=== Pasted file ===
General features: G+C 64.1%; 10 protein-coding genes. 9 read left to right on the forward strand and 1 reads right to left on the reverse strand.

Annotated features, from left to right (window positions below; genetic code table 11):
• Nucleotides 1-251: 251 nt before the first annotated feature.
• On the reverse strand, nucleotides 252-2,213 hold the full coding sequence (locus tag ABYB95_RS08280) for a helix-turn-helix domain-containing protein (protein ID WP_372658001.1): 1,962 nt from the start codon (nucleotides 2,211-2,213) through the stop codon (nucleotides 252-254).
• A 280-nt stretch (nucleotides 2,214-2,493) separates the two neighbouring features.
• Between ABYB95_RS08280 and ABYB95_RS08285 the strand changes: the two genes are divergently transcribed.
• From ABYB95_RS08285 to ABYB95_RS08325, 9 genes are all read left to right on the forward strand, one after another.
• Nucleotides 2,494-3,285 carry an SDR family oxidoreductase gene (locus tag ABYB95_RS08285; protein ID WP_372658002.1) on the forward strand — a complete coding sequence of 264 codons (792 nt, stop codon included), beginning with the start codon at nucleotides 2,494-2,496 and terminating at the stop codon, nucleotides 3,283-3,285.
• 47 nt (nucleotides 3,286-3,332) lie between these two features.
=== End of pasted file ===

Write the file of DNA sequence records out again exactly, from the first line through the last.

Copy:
General features: G+C 64.1%; 10 protein-coding genes. 9 read left to right on the forward strand and 1 reads right to left on the reverse strand.

Annotated features, from left to right (window positions below; genetic code table 11):
• Nucleotides 1-251: 251 nt before the first annotated feature.
• On the reverse strand, nucleotides 252-2,213 hold the full coding sequence (locus tag ABYB95_RS08280) for a helix-turn-helix domain-containing protein (protein ID WP_372658001.1): 1,962 nt from the start codon (nucleotides 2,211-2,213) through the stop codon (nucleotides 252-254).
• A 280-nt stretch (nucleotides 2,214-2,493) separates the two neighbouring features.
• Between ABYB95_RS08280 and ABYB95_RS08285 the strand changes: the two genes are divergently transcribed.
• From ABYB95_RS08285 to ABYB95_RS08325, 9 genes are all read left to right on the forward strand, one after another.
• Nucleotides 2,494-3,285 carry an SDR family oxidoreductase gene (locus tag ABYB95_RS08285; protein ID WP_372658002.1) on the forward strand — a complete coding sequence of 264 codons (792 nt, stop codon included), beginning with the start codon at nucleotides 2,494-2,496 and terminating at the stop codon, nucleotides 3,283-3,285.
• 47 nt (nucleotides 3,286-3,332) lie between these two features.